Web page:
Kelly J. Lane, a police officer for the Tucson Police Department, was riding his mountain bike with two friends while off duty at night in rural Pinal County, Arizona. After the ride, they were standing near their vehicles when they heard gunshots. While helping his friend get behind the safety of a vehicle, Lane was shot in the back. He received emergency surgery immediately, had several more surgeries as part of his recovery, and spent 30 days in an intensive care unit.
Officer Lane said that he made this action to protect his friend based on his police training, and his captain concluded that he had been “acting as a law enforcement officer at the time of the shooting.” However, the claim was contested by the insurance company and the administrative law judge ruled that Lane’s claim was “noncompensable,” saying he hadn’t been acting as a peace officer at the time he was injured. Therefore, his injury didn’t “aris[e] out of and in the course of his employment” as required by A.R.S. § 23-1021(A) to be covered by workers’ compensation.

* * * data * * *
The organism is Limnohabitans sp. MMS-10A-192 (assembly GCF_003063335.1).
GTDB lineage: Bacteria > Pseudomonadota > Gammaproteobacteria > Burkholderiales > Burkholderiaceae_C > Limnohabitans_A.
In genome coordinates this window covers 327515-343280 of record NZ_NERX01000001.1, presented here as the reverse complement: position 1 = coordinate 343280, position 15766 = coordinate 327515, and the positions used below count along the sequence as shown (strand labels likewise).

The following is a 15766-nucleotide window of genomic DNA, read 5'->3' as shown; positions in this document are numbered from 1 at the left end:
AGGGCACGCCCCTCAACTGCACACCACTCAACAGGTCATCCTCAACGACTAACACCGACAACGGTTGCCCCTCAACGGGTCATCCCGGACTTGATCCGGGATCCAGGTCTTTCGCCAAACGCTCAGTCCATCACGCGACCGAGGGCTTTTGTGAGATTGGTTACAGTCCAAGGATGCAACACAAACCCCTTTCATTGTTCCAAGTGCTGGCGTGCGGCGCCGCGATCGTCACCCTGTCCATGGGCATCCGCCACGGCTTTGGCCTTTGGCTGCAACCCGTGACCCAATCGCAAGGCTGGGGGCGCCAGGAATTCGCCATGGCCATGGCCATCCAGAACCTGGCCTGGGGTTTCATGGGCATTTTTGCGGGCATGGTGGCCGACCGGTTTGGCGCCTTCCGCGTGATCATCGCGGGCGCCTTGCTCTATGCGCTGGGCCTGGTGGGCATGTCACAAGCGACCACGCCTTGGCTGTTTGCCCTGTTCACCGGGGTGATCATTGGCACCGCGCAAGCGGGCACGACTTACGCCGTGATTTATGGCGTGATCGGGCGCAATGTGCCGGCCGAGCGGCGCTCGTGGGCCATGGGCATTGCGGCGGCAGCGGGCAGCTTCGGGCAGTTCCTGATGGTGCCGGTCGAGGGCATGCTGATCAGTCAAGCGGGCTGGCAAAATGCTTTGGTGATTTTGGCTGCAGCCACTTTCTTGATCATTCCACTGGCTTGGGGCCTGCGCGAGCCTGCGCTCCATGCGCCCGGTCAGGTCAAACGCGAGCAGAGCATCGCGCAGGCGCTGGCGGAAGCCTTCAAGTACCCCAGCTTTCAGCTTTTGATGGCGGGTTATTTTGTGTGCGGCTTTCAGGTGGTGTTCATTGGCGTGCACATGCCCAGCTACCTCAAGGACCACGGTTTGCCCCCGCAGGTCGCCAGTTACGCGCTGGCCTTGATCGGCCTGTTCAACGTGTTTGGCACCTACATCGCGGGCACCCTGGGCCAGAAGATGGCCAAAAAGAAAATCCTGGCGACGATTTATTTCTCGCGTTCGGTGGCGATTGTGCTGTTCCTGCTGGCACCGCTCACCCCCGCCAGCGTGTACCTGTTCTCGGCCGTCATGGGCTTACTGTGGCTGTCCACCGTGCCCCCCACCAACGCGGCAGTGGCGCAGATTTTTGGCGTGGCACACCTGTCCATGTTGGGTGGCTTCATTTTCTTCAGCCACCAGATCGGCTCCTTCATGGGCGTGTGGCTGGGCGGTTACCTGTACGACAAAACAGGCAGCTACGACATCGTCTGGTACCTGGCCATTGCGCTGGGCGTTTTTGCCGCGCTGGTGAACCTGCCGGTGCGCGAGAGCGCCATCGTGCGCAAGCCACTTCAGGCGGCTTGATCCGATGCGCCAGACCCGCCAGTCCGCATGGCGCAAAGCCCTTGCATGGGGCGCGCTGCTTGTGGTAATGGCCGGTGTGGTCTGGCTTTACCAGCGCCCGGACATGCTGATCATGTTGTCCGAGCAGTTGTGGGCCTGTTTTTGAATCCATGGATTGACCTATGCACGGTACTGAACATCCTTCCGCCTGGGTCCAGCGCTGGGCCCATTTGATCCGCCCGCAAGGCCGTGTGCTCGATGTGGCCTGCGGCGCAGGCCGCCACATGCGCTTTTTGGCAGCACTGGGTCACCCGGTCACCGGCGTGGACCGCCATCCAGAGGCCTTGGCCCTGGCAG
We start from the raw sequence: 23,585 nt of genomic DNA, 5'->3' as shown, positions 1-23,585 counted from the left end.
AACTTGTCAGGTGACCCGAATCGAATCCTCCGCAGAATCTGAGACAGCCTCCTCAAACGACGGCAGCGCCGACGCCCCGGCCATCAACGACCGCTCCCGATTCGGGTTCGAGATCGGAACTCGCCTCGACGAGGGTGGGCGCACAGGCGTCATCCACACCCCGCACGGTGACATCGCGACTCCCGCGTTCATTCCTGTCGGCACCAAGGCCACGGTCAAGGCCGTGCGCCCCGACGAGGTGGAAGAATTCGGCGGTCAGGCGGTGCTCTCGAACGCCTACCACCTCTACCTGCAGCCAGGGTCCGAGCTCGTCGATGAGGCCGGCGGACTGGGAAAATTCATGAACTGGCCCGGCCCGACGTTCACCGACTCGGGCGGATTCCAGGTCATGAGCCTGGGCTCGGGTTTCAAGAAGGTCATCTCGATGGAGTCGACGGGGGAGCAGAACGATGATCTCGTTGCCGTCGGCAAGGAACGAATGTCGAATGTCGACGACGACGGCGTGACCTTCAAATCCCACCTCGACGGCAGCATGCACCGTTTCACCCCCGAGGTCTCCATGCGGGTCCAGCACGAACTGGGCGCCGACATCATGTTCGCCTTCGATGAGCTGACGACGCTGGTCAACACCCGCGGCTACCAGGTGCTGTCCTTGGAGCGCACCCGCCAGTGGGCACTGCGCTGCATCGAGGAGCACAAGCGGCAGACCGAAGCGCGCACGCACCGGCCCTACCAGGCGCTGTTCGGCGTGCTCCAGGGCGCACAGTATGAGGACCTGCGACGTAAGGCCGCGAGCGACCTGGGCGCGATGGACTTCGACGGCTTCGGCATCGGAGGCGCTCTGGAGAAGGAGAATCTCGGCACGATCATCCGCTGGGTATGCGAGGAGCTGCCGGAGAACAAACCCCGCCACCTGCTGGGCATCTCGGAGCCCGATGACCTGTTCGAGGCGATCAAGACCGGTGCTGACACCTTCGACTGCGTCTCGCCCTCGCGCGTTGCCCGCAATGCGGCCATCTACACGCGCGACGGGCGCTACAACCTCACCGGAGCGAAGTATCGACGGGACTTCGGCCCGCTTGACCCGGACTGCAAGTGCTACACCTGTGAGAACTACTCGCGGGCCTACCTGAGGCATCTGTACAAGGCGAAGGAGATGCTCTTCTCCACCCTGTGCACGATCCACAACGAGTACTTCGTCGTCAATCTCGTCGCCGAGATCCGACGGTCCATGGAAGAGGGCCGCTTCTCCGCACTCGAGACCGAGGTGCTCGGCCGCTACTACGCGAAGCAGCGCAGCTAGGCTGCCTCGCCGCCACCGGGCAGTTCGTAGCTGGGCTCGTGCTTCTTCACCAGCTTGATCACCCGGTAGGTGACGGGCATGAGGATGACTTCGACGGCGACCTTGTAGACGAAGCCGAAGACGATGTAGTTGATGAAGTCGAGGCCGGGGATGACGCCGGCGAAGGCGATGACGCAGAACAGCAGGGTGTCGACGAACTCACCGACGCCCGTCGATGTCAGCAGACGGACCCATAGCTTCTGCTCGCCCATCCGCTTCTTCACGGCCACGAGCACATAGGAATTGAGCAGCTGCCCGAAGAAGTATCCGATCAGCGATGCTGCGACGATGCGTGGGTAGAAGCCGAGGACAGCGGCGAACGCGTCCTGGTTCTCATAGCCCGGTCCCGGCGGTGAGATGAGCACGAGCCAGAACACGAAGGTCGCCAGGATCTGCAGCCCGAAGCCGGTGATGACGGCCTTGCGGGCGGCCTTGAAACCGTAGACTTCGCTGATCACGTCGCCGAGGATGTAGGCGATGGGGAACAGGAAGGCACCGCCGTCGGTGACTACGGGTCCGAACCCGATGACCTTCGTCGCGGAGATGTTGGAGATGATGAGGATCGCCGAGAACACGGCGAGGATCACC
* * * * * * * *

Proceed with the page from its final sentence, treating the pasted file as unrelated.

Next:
Officer Lane appealed, making the convincing argument that his injury did, in fact, arise out of his employment because his job training as a police officer increased the risk that he would be hurt while responding to the shooting. The appeals court agreed and ruled that his injuries were indeed compensable, reversing the administrative law judge’s earlier ruling.
In addition, police officers and other first responders are eligible for workers’ compensation in Arizona while traveling to or from work. According to Arizona law (23-1021.01):
“A peace officer or fire fighter as defined in section 1-215 who is injured or killed while traveling directly to or from work as a peace officer shall be considered in the course and scope of employment solely for the purposes of eligibility for workers’ compensation benefits, provided that the peace officer or fire fighter is not engaged in criminal activity.”